Tis the season for bad sweaters, spiked soy egg nog, misteltoe, and 50’s era Christmas music that has yet to be bested.
It’s also time I bottled the cider-mead! It’s been bubbling in my kitchen for just under three months, and I think it’s time to let it age in smaller bottles.
I’ve sampled the goods and am pleased with the result. It’s clearly more mead than it is cider, but there is a very slight effervescence that is discernible in the first sips. Using my very scientific method of guessing based on other alcohol I’ve consumed, I’d place the ABV is on the higher end, at ~15-16%. It has very little alcohol taste. If you’re not careful and swallow several large gulps of it while siphoning it into bottles, the alcohol can sneak up on you. True story.
The taste is subtle, but nice. There are soft pear tones up front and it’s slightly crisp and fruity. The smell is similar to most other meads, but as it’s a homebrew and I only decanted once, there is a very slight wine-yeast smell. The full taste is clearly mead with a strong honey finish. It tastes almost like a pear-infused mead, and any hope of a pure cider are pretty far gone at this point.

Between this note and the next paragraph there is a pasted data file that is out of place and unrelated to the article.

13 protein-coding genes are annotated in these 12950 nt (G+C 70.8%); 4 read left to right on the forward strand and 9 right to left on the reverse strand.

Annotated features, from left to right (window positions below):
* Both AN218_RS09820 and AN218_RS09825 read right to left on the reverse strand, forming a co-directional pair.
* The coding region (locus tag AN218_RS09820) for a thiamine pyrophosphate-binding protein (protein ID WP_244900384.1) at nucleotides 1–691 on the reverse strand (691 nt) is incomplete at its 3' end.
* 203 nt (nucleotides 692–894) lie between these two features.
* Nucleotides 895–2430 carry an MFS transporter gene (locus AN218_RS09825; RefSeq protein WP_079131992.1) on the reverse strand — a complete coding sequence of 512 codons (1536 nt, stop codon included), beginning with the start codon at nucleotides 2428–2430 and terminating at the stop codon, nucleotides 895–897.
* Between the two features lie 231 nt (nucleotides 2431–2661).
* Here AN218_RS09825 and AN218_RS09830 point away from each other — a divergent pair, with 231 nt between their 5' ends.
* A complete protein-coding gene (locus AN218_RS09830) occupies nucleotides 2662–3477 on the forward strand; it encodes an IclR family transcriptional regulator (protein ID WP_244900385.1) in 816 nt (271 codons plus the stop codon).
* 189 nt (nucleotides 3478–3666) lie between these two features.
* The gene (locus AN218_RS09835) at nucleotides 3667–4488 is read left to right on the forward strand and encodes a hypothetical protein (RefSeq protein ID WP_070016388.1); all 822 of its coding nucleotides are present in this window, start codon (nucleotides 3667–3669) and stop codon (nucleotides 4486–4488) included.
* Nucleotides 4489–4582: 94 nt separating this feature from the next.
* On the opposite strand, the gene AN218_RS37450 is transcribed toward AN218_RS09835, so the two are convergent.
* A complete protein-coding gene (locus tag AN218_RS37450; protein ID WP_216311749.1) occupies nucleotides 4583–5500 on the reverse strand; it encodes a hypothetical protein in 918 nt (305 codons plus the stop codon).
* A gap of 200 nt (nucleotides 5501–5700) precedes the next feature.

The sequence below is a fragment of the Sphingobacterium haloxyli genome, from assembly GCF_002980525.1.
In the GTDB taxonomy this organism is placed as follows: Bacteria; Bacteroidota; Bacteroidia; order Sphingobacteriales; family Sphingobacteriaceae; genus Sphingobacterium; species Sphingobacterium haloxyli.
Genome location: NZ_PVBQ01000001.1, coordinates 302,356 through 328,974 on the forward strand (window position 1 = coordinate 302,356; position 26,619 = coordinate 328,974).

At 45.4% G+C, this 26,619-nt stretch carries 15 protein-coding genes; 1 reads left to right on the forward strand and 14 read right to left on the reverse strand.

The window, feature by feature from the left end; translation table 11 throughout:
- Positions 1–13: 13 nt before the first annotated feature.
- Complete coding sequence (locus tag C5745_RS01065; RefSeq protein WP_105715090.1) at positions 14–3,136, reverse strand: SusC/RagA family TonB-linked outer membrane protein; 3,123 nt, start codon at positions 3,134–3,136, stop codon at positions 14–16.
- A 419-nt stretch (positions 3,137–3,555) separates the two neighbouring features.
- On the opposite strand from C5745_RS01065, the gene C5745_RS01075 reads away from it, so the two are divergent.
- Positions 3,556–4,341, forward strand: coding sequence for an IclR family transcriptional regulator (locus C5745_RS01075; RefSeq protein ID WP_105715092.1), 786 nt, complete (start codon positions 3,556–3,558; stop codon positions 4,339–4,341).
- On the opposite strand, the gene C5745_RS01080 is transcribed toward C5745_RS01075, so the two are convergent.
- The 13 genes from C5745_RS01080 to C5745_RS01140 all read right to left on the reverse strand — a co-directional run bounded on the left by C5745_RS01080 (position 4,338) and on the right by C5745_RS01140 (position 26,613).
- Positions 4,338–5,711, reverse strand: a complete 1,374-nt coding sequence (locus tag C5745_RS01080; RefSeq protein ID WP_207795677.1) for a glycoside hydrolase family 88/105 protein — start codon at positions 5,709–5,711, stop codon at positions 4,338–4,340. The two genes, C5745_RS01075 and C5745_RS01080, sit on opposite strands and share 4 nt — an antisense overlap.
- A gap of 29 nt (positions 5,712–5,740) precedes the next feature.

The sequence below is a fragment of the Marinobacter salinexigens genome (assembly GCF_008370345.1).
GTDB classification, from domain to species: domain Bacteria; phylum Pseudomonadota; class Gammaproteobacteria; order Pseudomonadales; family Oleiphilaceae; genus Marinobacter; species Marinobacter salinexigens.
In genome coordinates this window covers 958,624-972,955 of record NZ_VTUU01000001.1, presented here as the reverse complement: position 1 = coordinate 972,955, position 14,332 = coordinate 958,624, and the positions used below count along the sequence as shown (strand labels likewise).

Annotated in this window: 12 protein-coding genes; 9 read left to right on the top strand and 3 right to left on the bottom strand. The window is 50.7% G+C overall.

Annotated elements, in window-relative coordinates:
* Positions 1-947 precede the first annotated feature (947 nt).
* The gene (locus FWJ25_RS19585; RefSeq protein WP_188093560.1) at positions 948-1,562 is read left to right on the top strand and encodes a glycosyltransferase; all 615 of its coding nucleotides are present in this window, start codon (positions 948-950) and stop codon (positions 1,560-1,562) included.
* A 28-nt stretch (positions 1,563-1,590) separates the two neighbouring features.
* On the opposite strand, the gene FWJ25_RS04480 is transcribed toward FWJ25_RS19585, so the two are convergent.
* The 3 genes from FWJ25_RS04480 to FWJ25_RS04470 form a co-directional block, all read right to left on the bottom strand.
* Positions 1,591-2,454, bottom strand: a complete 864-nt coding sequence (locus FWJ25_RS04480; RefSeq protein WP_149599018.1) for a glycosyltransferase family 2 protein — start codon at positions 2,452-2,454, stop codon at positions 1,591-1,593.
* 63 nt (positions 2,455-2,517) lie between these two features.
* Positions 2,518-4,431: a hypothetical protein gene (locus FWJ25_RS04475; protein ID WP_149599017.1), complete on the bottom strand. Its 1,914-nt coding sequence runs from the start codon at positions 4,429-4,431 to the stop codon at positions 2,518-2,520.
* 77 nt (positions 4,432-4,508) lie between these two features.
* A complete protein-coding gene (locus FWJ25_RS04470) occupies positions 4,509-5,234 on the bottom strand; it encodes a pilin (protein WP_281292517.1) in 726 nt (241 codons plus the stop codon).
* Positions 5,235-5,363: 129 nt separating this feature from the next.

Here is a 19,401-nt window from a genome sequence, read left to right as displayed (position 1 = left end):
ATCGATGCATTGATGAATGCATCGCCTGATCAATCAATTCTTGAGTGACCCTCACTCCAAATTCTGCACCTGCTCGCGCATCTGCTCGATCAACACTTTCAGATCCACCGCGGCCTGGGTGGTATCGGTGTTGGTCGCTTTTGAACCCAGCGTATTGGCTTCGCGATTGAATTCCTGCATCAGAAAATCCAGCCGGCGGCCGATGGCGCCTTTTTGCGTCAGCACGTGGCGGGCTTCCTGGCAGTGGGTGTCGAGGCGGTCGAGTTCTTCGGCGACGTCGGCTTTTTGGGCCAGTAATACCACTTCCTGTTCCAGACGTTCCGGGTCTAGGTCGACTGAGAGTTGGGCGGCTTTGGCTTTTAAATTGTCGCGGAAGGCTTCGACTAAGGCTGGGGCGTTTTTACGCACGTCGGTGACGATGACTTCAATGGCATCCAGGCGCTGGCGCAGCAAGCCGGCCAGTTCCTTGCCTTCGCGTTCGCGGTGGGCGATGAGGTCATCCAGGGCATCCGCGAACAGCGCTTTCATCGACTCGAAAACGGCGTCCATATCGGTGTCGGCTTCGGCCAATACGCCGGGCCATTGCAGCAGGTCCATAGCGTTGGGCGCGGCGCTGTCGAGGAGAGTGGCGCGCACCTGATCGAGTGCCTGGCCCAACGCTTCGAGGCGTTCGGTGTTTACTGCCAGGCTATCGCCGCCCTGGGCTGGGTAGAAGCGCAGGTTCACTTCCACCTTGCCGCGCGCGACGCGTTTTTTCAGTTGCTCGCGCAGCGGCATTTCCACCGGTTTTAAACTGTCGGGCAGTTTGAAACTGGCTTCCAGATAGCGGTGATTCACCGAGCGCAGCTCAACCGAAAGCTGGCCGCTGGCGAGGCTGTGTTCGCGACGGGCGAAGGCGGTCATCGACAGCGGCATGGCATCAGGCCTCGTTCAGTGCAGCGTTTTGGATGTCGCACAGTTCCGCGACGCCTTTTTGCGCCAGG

These photos don’t quite do the color justice. It’s a very pretty opaque yellow that diffuses nicely in direct sun light. A few people have sampled it so far, and I’ve gotten positive results.
The lady who gave me the pears offered the following review:
Good – sweet but not too sweet. Clear pear flavor at first but a lot of honey taste in the body of the wine. A bit yeasty, but not in a bad way. Almost a little bit of bread and butter in the after taste, if anything. I’d give it 86/100.
For something I threw together in an afternoon, I’ll take it!
I’m going to play around with some other ideas, like priming some bottles to see if I can get a slightly carbonated effect. The pear flavors could make this into an excellent sparkling wine, but I don’t want to overpower the sweetness of the honey with too much of a carbonation bite. While it is drinkable and quite tasty at this point, it could probably benefit from a bit of aging, so I’ll definitely put a few bottles aside to see how they taste come spring.
I might try to do another mead (or actually a cider this time) for my next project. Any ideas?